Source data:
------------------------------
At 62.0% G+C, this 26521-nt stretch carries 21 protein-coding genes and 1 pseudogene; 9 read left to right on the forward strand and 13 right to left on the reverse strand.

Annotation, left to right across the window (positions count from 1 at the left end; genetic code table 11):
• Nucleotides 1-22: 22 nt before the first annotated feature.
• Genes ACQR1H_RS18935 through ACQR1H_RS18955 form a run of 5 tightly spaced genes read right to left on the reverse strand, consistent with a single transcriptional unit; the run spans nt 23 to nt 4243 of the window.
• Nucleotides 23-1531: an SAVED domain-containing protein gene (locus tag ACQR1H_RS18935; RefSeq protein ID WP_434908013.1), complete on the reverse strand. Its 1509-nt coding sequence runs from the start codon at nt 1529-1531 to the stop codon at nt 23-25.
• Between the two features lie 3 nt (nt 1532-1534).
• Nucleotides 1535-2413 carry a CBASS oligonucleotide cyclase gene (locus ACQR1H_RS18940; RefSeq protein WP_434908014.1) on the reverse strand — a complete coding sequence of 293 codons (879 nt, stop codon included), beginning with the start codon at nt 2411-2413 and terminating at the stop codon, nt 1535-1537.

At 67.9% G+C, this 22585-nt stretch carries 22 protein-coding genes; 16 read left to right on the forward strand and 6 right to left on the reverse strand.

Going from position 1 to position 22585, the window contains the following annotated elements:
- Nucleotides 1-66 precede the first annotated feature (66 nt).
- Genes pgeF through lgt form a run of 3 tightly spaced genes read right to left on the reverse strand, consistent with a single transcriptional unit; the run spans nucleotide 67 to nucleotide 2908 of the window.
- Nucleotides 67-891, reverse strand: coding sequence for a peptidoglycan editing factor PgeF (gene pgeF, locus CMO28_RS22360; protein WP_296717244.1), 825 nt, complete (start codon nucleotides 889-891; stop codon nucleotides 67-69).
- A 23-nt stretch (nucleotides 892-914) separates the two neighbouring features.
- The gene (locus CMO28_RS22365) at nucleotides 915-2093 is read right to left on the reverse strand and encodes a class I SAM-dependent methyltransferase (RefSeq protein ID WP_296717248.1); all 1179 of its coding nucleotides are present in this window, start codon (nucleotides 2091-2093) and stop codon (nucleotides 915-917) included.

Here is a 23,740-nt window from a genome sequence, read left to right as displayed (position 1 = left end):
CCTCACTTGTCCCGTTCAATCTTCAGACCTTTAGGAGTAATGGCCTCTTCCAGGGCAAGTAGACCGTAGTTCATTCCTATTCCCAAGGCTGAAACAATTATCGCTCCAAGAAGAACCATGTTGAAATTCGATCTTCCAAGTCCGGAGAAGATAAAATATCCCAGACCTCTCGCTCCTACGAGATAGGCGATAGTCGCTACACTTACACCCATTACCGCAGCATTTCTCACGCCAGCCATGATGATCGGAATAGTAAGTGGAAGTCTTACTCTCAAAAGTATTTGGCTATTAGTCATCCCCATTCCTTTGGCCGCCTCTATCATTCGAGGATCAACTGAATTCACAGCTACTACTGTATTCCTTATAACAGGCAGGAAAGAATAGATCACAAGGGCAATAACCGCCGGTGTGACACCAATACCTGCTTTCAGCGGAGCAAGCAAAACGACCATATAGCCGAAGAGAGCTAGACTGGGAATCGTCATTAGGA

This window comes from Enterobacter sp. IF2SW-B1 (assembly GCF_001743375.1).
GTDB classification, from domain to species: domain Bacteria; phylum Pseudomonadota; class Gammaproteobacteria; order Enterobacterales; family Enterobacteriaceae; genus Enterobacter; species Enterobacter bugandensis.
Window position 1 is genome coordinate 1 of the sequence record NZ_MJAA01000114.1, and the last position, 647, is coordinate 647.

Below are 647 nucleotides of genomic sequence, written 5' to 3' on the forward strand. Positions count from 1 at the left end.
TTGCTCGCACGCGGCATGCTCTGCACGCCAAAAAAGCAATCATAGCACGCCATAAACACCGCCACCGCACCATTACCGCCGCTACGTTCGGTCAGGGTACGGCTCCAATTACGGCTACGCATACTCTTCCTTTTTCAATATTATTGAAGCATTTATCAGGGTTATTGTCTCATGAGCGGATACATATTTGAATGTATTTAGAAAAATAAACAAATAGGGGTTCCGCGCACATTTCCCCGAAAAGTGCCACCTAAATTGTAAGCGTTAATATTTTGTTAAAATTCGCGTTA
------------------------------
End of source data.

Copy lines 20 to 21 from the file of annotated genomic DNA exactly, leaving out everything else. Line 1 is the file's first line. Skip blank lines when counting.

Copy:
Below are 647 nucleotides of genomic sequence, written 5' to 3' on the forward strand. Positions count from 1 at the left end.
TTGCTCGCACGCGGCATGCTCTGCACGCCAAAAAAGCAATCATAGCACGCCATAAACACCGCCACCGCACCATTACCGCCGCTACGTTCGGTCAGGGTACGGCTCCAATTACGGCTACGCATACTCTTCCTTTTTCAATATTATTGAAGCATTTATCAGGGTTATTGTCTCATGAGCGGATACATATTTGAATGTATTTAGAAAAATAAACAAATAGGGGTTCCGCGCACATTTCCCCGAAAAGTGCCACCTAAATTGTAAGCGTTAATATTTTGTTAAAATTCGCGTTA